The exhibition reveals the extraordinary story of a powerful and determined woman who frequented the salons of London Society but was also a feminist, playwright and farmer.
A Dorset Woman at War runs until Saturday 15th November 2014. Opening times at the Museum are 10.00am to 5.00pm Monday to Saturday. The Museum will also be open on the first four Sundays in August.

This exhibition is sponsored by:

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A Dorset Woman at War: Mabel Stobart and the Retreat from Serbia 1915

Lady of the Black Horse by George Rankin

Painting of Mabel Stobart – ‘Lady of the Black Horse’ by George Rankin, 1916, Red Cross Museum and Archives, courtesy of Studland Village Hall Committee

Summer 2014 will see a special exhibition at Dorset County Museum commemorating the centenary of the start of the First World War. The exhibition will focus on the story of one Dorset woman, Mabel St Clair Stobart, exploring her life and the role she played during the epic retreat of the Serbian army in 1915.

The Museum has a collection of unique photographs recording Mabel Stobart’s experiences in Serbia. They trace her intrepid journey from the tented field hospital she established near the front line and the relentless 250 mile trek through the Albanian mountains to her final escape from Scutari.  Already in her mid-fifties, she travelled to Serbia with female doctors and nurses whom she had recruited and trained to help the war effort. Her story is exceptional, not only for the adventures she experienced – in 1914 she had been arrested by the Germans and sentenced to be shot as a spy – but because she was motivated by bettering the lot of women. A supporter of the Suffragette movement, Stobart believed that women should earn the vote by demonstrating that they were as valuable to society as men. She led her mission to Serbia in the face of opposition from another famous Dorset figure, Sir Frederick Treves, who felt there was no place for women in the Serbian conflict.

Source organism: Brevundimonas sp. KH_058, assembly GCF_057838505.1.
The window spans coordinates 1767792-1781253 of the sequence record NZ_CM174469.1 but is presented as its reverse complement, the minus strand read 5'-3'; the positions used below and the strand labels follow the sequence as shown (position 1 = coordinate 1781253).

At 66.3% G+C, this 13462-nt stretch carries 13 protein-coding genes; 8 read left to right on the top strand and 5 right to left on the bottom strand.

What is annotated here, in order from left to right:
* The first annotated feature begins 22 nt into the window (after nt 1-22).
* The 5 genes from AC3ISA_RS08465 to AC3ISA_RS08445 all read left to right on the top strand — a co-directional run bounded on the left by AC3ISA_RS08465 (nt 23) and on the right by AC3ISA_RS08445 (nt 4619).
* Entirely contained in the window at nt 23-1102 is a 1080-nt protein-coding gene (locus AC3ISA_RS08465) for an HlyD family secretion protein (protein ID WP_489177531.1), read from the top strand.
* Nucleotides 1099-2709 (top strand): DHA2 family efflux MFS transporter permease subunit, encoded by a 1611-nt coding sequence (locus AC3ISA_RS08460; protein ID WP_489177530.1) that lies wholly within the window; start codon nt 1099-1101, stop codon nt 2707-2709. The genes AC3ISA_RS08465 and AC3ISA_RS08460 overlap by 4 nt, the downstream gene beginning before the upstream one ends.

The photographs of Stobart’s adventures are highly graphic and do not flinch from the horrors of war. It was notable that as well as managing all aspects of her medical team she still had an eye to the future by organizing these photographs. When Kodak developed them for her subsequent lecture tour of America, they were so impressed that they were blown up, mounted and hung in the Kodak head office.

Kate Adie

Kate Adie © DCM

The exhibition will reveal the extraordinary story of a powerful and determined woman who frequented the salons of London Society but was also a feminist, playwright and farmer. A born organiser, Stobart was daring and fearless. She buried two husbands and tragically lost both sons in the Spanish flu epidemic. As a result she became a spiritualist with Sir Arthur Conan Doyle and held séances like those shown recently in Downton Abbey!

Dorset County Museum is delighted that former BBC Chief News Correspondent, Kate Adie is lending her support to the exhibition through the recent publication of her latest book: Fighting on the Home Front: The Legacy of Women in World War One.  Her book includes the amazing story of Mabel Stobart and many other outstanding women of that time.

The exhibition opens at Dorset County Museum on Saturday 31st May 2014 and runs until 15th November 2014.